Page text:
If all is lost, can a dot.com sell your soul?
HONG KONG, China (CNN) - Desperate times can make failing dot.coms turn to desperate measures, but it's now being asked how far they can go to raise money.
When a dot.com finds its business plan in ruins and all funding lines have been cut, it might be forgiven for trying to reap the most cash out of what's left of its assets.
But when those assets include a database of customers, with private details of their lives, the option of selling them to the highest bidder becomes less of a financial issue than one for lawyers and privacy regulators.
A precedent has been set in the U.S. in just such an example, and the outcome may cause shock waves that circle the globe.
Last May, the U.S. Government stopped a bankrupt e-tailer from cashing-in one of its most valuable assets - customer information.
Massachusetts-based Toysmart put its customer database up for sale - even though customers had earlier been told their personal details would not end up in the hands of a third party.
But it was forced to withdraw its offer after being sued by the Federal Trade Commission, setting a precedent in the US, and creating a stir in Asia.
Joanne Oswin, a liquidator with PricewaterhouseCoopers in Hong Kong, says personal data can't just be auctioned off to the highest bidder when customers have been given assurances that won't happen.
"If you make a representation, like Toysmart did, that your information will never ever be shared - the chances are I am going to have a difficult time realizing that asset," she says.
In Asia companies have not begun tearing up privacy agreements -- yet.
Asiacontent.com says it intends to protect customer data even if that means the data can't be sold. "Under no circumstances would this information be shared with third parties" says asiacontent on its Web site.
But what happens if asiacontent one day decides it wants to change that policy? According to Hong Kong law, it must first consult customers.
"When you collect data -- lets say personal data from a customer, you have to inform them about the purposes on which the data will be used," says Stephen Lau, privacy commissioner for personal data
"Subsequently if the business evolves the business might like to use the data for other purposes, which was not intended in the first place. Now, under the law, specific consent is required from the customer to allow such further usage."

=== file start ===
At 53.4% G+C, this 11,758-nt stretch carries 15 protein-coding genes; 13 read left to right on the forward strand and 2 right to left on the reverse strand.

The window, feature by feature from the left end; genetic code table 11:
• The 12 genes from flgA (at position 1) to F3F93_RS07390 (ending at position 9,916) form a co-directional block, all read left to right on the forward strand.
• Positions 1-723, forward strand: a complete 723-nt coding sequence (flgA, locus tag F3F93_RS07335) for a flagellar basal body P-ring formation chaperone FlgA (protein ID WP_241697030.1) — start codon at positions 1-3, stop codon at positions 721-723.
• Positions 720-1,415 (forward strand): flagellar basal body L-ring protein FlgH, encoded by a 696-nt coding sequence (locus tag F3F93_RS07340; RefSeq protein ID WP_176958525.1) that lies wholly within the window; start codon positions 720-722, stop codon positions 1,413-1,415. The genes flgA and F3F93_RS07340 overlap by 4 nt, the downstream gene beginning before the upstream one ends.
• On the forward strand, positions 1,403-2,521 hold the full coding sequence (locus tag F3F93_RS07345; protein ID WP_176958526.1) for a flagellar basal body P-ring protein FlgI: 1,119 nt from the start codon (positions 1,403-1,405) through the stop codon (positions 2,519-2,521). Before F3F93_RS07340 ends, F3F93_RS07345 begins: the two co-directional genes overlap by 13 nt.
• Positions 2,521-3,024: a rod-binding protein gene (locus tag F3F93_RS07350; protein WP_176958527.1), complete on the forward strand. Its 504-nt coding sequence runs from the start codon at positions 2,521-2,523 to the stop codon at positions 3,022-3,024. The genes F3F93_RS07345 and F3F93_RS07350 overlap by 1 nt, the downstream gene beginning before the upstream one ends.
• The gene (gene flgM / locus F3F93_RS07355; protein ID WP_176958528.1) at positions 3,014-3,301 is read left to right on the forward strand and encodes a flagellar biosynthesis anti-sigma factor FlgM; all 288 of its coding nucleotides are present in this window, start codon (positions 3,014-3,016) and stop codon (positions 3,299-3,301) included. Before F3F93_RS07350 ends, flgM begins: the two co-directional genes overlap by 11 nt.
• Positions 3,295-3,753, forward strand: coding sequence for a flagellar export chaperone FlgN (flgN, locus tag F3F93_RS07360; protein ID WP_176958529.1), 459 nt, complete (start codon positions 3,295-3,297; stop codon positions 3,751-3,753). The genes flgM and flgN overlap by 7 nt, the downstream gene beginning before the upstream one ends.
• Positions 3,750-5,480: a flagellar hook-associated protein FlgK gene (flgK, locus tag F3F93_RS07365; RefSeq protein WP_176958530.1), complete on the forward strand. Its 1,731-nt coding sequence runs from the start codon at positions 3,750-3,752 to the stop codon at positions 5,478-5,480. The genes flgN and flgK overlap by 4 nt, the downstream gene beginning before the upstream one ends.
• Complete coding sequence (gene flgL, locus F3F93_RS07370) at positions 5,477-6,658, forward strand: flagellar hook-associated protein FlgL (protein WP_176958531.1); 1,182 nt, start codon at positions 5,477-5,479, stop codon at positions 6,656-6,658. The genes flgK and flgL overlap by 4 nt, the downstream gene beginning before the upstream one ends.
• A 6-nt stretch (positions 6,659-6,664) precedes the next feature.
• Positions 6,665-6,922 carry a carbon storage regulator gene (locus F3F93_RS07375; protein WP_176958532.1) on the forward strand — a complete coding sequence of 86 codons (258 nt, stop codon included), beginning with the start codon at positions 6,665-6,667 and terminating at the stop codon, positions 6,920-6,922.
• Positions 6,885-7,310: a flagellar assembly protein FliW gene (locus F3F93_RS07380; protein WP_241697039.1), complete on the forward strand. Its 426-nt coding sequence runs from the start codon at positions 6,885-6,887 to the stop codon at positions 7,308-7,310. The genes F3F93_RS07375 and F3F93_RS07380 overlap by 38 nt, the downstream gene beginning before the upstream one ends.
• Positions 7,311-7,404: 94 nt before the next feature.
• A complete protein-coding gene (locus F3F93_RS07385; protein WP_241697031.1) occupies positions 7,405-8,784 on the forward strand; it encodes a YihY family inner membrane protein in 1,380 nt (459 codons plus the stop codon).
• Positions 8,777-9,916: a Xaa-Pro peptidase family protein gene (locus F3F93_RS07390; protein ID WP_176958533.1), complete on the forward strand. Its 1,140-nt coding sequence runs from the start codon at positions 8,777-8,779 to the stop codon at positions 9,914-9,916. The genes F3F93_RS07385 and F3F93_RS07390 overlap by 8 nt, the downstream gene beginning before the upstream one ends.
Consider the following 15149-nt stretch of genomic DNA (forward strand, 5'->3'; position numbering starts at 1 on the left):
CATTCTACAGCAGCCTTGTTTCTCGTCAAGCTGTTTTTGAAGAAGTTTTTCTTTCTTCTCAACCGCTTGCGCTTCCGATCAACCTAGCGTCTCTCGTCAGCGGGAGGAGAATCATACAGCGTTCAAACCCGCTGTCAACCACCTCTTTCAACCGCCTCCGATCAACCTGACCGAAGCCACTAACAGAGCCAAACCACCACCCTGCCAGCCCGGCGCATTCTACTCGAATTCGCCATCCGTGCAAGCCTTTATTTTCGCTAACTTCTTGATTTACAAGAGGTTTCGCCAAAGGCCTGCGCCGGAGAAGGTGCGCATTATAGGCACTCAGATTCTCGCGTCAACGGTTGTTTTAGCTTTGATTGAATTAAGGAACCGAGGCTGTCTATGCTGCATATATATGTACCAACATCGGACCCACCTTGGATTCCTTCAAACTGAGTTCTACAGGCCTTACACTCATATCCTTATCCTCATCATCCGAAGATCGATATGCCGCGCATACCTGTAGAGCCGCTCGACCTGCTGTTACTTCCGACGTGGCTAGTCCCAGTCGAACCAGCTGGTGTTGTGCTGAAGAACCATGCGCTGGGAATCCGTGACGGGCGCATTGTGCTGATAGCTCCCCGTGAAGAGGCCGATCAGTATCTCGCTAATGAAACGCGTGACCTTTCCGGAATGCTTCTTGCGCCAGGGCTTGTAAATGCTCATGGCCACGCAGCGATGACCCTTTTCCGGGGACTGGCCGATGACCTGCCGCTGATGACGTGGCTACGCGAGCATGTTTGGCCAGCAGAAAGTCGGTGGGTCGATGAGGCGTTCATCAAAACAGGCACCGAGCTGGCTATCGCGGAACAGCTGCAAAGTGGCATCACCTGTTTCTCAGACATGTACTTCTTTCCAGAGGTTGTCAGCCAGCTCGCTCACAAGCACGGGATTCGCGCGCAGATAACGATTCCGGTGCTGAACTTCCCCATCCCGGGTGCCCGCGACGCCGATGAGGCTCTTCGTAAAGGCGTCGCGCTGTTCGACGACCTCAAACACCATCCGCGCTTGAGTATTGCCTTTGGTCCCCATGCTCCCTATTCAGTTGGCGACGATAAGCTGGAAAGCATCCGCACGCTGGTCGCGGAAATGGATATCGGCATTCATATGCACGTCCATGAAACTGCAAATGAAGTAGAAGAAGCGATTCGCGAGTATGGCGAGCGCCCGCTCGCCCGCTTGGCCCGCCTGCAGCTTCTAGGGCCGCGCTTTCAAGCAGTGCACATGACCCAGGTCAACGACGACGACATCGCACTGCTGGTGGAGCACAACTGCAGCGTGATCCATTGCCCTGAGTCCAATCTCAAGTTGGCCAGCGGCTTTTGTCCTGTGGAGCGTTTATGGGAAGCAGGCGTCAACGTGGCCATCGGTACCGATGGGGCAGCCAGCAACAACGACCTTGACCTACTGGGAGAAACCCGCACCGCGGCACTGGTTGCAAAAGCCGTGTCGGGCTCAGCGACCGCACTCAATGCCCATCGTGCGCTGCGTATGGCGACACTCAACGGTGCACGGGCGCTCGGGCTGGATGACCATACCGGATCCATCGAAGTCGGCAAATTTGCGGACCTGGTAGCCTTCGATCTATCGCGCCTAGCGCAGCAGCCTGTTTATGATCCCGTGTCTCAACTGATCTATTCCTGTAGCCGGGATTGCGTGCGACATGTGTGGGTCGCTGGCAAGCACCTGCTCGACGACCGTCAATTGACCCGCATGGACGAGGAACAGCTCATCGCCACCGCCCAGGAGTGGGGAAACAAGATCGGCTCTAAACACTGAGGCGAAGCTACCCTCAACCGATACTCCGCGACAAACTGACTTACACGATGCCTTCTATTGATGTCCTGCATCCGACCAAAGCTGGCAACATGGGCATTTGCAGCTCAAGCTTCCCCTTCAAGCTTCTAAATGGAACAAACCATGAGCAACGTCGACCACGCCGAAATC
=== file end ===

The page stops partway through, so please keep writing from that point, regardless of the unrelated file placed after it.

But it may be hard to obtain consent from thousands or even millions of customers - many might not be able to be reached. And, of course, they may not agree to having their personal data sold.
The founders of gossip site IceRed have got around that dilemma.
Kenny Lam and Tim Lam's business attracts thousands of postings from professionals in Hong Kong and Singapore. When they set up the site they decided to tell users their information could be "used for any purpose what-so-ever commercial or otherwise".
Kenny Lam says a company's right to sell database assets can be crucial. "I think for a community site the database and the traffic they create inside is extremely valuable," he says. "It's basically, I would say, the only asset that -- if people were to buy -- that's worth buying."
But lawyer Voon Keat Lai of Stephenson Harwood & Lo says the myriad dot.coms who ask him for legal advice know little about the rights and wrongs of privacy.
"A lot of people that we deal with -- technology people, entrepreneurs, start-ups -- the focus that they have in the last 15 to 20 months is to get their site set up, to get their business going. And very often they have not invested in the legal aspects of their web sites," he says.
"Is that dangerous? Yes."
It becomes more dangerous when the law treats this issue seriously. In Hong Kong, Internet companies that sell a database without the permission of customers can be fined.
Ultimately, top managers and even a company's human resources director can be jailed. But observers say it's doubtful the courts would ever go that far, especially when dot.coms have already been punished severely by the markets.
Consumer group: Online privacy protections fall short
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